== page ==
Franken touts viability of renewable energy for rural Minnesota
WILLMAR - Renewable energy could be the driving force behind economic growth in rural Minnesota, U.S. Sen. Al Franken said Wednesday.
Franken toured some local energy projects in Willmar after spending a day and a half in Morris on a similar tour. He was recently appointed to the Senate Energy and Natural Resources Committee.
"I've always felt this part of Minnesota can be an economic engine that renewable energy is at the center of," Franken said during a visit to the Tribune offices Wednesday afternoon.
In Willmar, he met with city and Kandiyohi County officials and learned more about renewable energy projects in the area, including several geothermal projects and the city's wind turbines.
In Morris, Franken toured renewable energy projects at the University of Minnesota-Morris, the West Central Research and Outreach Center and the Agricultural Research Service Soils Lab in Morris on Tuesday and Wednesday morning. He also participated Wednesday morning in a two-hour Energy Roundtable Forum at UMM.
Franken said he has worked to maintain tax credits for ethanol and biodiesel producers, something he feels will support jobs in rural Minnesota.
In President Obama's budget, energy and education were the only areas that weren't cut, he said.
Rather, Obama increased funding for renewable and clean energy sources and proposed more support for nuclear energy and less for fossil fuels.
It's also important to put resources into efficiency, Franken said, adding, "Obviously the cheapest barrel of oil is the barrel of oil you don't buy."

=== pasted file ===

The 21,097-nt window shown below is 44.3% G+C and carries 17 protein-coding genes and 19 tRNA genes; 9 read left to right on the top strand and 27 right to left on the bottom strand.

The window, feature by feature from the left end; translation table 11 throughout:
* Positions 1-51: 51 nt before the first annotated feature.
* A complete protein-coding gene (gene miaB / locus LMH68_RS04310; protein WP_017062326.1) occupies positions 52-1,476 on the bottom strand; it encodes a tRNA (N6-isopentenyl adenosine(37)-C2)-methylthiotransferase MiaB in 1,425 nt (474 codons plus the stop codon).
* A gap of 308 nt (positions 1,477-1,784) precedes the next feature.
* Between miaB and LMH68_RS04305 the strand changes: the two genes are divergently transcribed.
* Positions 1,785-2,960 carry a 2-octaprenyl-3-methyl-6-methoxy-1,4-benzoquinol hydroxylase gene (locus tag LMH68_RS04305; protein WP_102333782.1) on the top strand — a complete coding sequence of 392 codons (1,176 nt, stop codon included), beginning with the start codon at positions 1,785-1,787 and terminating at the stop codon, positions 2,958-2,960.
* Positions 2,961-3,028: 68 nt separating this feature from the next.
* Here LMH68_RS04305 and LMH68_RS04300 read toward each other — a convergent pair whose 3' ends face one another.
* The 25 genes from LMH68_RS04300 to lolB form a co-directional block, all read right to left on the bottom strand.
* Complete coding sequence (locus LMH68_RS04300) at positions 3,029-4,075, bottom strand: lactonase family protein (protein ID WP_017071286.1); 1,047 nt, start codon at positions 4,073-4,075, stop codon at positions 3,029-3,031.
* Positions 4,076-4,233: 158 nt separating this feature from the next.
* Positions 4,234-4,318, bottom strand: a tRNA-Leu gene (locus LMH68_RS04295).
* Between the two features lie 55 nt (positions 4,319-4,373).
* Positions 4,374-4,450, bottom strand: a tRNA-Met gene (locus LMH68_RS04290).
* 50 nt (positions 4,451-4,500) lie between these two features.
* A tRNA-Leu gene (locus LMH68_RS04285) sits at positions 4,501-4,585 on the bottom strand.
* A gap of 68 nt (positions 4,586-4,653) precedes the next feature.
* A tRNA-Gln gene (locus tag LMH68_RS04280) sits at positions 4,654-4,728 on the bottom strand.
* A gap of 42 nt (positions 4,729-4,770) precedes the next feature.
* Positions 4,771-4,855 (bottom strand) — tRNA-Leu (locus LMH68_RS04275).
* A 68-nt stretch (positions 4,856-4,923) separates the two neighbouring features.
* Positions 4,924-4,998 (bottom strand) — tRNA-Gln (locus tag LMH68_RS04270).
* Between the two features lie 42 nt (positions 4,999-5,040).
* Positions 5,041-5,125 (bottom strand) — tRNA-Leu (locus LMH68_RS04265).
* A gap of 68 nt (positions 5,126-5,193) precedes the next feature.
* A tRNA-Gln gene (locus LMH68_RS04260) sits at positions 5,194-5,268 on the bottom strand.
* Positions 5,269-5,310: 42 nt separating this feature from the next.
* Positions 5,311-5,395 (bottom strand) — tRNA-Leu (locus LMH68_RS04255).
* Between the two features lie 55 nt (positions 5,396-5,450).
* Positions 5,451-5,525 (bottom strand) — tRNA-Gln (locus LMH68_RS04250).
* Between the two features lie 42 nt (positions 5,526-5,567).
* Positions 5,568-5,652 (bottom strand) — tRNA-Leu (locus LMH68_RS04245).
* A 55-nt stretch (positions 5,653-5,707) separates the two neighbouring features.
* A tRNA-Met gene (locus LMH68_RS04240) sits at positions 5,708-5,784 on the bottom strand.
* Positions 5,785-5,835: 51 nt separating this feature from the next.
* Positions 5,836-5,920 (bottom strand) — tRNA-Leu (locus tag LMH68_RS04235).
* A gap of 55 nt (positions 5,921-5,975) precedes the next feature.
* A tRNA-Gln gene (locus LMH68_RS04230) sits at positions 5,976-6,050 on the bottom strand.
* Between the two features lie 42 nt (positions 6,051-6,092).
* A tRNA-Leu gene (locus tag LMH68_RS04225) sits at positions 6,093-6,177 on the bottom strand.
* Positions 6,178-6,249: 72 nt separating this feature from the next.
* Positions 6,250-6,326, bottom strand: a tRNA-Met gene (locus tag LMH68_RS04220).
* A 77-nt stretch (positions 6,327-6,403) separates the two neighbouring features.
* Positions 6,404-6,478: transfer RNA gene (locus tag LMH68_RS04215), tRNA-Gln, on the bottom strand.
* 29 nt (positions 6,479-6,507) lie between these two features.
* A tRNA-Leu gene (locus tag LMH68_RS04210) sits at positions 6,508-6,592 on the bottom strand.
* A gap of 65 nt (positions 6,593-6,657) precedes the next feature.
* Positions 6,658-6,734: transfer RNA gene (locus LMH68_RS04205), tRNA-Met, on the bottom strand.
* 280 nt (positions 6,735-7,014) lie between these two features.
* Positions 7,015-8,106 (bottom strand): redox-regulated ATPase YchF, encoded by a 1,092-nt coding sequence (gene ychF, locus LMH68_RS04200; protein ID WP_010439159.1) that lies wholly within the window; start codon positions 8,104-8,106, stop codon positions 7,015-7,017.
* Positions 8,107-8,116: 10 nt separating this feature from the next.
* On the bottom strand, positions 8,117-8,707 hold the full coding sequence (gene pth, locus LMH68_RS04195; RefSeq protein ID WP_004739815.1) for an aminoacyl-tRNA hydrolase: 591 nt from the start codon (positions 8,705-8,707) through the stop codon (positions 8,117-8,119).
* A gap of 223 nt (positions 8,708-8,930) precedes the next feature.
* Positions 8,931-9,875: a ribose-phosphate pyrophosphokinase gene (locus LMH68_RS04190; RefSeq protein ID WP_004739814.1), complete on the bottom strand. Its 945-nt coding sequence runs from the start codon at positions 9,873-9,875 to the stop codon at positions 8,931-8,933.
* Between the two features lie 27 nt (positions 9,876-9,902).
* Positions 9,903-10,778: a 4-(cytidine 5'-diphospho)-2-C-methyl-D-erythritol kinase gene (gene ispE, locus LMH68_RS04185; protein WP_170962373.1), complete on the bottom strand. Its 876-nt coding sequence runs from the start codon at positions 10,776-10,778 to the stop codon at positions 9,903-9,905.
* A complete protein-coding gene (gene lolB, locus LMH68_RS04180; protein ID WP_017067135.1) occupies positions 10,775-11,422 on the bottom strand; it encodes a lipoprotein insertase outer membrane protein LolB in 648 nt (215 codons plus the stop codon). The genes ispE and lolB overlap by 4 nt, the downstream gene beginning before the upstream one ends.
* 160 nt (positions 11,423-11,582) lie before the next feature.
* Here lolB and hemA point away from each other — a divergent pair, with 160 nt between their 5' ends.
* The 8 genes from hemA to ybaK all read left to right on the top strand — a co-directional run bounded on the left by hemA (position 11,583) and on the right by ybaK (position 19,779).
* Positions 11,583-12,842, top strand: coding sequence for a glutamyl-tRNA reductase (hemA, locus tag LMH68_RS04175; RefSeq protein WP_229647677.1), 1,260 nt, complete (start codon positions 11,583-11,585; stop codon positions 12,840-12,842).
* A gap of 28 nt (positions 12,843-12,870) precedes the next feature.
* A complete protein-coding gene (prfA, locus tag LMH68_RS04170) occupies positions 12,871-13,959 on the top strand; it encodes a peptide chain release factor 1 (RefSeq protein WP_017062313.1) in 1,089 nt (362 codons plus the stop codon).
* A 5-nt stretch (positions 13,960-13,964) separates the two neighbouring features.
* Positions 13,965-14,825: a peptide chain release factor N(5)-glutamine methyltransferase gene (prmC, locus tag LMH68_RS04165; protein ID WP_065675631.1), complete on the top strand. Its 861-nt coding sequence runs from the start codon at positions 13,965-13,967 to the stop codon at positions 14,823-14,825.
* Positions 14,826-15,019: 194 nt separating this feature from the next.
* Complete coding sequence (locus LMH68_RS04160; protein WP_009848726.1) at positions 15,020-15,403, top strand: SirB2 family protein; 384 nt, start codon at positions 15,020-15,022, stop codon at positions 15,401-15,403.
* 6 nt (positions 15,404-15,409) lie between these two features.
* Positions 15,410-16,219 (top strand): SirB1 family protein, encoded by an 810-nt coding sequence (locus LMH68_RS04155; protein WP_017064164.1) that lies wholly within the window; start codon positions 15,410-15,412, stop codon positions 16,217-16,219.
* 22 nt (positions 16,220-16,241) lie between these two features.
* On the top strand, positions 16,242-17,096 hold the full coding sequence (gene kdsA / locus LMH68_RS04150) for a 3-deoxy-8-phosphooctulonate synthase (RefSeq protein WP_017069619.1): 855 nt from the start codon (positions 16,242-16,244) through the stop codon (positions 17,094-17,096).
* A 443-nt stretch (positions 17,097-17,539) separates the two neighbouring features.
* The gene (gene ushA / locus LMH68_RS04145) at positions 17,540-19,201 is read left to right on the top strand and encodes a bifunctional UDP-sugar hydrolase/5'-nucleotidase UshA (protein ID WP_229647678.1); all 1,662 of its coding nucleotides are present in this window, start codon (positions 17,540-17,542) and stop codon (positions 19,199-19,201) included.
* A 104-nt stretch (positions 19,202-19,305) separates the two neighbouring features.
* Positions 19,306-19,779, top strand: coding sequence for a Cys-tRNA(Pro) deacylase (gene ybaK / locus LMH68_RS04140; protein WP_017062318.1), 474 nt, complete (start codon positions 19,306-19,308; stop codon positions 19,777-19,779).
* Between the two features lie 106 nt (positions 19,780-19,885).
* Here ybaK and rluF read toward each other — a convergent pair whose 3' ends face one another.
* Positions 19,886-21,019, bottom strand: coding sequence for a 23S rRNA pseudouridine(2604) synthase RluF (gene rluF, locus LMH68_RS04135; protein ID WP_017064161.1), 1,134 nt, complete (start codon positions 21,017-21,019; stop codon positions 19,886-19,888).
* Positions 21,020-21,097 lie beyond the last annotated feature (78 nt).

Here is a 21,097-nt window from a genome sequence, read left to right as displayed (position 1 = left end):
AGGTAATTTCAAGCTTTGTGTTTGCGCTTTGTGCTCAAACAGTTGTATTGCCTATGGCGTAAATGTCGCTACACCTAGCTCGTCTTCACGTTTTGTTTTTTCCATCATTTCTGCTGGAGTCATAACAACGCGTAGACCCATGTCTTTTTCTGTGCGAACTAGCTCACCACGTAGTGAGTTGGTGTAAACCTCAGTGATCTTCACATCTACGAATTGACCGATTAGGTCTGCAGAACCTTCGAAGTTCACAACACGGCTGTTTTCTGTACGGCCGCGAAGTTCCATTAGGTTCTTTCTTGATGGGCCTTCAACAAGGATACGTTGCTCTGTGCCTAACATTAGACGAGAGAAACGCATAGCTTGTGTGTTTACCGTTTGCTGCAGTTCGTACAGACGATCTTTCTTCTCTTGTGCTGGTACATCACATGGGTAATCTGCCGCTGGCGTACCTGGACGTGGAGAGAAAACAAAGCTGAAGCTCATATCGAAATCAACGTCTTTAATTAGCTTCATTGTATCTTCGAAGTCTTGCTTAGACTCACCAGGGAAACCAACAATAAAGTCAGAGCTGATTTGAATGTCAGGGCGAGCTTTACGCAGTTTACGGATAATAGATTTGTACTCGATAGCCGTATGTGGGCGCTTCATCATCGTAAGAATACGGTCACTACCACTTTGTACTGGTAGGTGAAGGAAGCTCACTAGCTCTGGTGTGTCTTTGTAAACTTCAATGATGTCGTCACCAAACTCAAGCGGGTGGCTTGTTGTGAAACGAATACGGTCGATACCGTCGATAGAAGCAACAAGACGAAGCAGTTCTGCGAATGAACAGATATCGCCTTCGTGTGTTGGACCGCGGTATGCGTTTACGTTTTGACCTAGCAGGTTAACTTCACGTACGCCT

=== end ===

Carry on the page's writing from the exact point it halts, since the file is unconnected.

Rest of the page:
Investing in energy efficiency could help put people in the building trades to work, he said, as workers could retrofit homes, public buildings and schools to save energy.
Franken is also a member of the Health, Education, Labor and Pensions Committee, which is in the process of rewriting the Elementary and Secondary Education Act, known for the past nine years as No Child Left Behind.
"It had laudatory goals," he said, but the law was executed poorly and did not work for rural schools.
"It doesn't make sense with a rural school to talk about firing a principal and half the teachers in a school," he said. That's one of the current penalties for schools that fail to make adequate yearly progress for an extended period of time.
Franken co-authored a bill with Utah Sen. Orrin Hatch to recruit and train principals for high-needs schools. A person in the program would be mentored for a year with a principal who had already turned around a struggling school.
"One of the things I think is a major change that we're going to make is measuring growth," Franken said. "What we need are tests that are used to help teachers teach."
Rather than one high-stakes test given in the spring, he said, he'd like to see a series of lower-stakes tests given throughout a school year. They would be similar to the Northwest Evaluation Association testing many school districts already do.
The change in testing would allow ongoing evaluation of how students are performing and tell teachers what sort of help their students need, according to Franken.
"I think that's what parents thought No Child Left Behind was going to be," he said. "It didn't turn out that way at all, it turned out a very boneheaded way."
When he travels around the state, he asks employers what they want from employees, he said, and most ask for the same things: Someone who is creative, able to do critical thinking and able to work in a team. "None of that is really measured by NCLB tests."